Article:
Your Attorney Can Help You Find Whom to Negotiate With
Sometimes there’s some confusion by landowners about whom they’re dealing with. Many of these pipeline companies, or power line companies, or governmental entities will hire agents to do the legwork, and they’re often called landmen or land acquiring companies. They do a lot of this “work boots on the ground, work on the ground” with the landowner.
So you may be dealing with a company that’s not XYZ pipeline company, but it’s some other company that is a subcontractor for the pipeline company. Their job is to go and meet with landowners to work out these details. Sometimes there’s confusion about who actually is doing the negotiating for the pipeline company.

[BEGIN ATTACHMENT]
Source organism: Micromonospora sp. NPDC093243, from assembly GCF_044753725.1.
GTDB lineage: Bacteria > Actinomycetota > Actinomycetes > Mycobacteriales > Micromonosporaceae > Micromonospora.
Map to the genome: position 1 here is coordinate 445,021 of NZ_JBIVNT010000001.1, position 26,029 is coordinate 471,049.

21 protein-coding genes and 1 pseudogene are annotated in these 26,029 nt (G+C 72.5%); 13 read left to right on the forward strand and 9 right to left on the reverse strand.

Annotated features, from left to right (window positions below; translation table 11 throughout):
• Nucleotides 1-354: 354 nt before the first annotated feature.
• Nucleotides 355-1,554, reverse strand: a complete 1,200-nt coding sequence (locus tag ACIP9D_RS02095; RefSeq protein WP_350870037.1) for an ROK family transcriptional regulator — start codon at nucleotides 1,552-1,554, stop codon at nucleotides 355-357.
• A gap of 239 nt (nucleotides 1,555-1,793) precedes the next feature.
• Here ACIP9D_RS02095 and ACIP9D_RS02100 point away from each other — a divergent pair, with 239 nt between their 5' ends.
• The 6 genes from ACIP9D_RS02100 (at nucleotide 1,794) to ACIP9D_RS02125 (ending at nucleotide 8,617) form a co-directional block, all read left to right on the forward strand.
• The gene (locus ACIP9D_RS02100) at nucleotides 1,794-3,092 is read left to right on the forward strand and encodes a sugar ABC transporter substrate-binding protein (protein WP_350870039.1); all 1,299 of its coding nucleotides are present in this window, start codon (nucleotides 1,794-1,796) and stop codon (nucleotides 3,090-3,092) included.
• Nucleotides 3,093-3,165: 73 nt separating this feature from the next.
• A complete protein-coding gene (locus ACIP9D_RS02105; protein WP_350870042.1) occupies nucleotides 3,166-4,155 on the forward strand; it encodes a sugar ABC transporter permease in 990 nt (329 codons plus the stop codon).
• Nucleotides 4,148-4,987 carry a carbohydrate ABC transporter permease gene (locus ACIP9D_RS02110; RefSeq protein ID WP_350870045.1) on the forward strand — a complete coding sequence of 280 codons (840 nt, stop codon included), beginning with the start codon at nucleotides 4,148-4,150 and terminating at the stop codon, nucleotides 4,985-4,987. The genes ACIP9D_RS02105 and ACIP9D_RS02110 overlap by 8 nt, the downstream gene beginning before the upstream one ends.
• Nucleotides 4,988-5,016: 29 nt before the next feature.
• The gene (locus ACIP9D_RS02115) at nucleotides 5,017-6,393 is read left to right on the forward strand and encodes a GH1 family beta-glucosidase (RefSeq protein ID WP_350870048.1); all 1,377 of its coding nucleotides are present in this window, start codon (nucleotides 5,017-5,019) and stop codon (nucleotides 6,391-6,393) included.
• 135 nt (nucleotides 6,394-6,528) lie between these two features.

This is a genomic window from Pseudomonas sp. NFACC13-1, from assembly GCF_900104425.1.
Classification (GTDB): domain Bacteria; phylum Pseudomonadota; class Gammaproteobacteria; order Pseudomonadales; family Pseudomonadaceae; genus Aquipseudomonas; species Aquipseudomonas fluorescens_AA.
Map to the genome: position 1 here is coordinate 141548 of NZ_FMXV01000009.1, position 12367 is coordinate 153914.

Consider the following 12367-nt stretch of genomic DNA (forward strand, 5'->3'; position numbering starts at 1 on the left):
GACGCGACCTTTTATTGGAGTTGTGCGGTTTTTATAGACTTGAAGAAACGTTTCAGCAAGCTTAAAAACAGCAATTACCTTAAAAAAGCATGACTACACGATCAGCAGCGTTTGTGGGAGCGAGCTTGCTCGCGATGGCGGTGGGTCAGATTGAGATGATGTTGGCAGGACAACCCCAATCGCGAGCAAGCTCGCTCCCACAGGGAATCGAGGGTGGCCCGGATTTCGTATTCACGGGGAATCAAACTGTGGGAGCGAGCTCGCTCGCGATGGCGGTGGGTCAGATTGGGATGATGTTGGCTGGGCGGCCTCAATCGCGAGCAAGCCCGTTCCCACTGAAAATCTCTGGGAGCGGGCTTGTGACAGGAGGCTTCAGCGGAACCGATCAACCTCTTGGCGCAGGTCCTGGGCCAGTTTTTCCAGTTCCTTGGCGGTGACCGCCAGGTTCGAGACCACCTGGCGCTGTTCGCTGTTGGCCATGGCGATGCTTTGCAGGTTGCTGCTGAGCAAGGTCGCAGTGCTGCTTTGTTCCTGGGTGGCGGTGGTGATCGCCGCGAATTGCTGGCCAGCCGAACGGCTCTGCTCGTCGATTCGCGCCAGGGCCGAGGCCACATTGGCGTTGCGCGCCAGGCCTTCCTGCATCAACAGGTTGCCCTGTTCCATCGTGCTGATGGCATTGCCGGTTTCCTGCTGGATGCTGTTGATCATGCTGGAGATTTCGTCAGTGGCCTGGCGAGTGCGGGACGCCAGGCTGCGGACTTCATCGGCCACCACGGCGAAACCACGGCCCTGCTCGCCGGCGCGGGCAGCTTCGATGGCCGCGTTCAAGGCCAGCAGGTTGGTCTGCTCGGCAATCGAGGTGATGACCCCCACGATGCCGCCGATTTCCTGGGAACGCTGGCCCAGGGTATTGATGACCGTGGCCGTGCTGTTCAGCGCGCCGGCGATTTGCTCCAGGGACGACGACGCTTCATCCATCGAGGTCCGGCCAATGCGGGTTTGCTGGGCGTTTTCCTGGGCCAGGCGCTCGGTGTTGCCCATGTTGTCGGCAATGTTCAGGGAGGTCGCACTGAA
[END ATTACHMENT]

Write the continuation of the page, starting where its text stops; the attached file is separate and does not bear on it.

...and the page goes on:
Your attorney can help you clarify the role and authority of intermediaries. That will help sometimes with the discussions. Certain levels of subcontractors only have certain authority to make certain decisions. So it’s important to find out who actually has the authority to make the decisions and negotiate the issues important to you.
You Need an Attorney to Help You Through Condemnation Proceedings
If you’re a landowner in Texas, you need professional, experienced legal help to guide you through condemnation proceedings affecting your property. Your attorney can help you get the best result possible and can help you negotiate for the best valuation possible with the least impact on the value of your remaining property.
Call Attorney Philip Hundl or one of the other experienced eminent domain and condemnation attorneys at 800-929-1725. We’ll meet you at any of our offices in Wharton or El Campo in Wharton County or in Richmond in Fort Bend County. You can also send us an email through our contact form.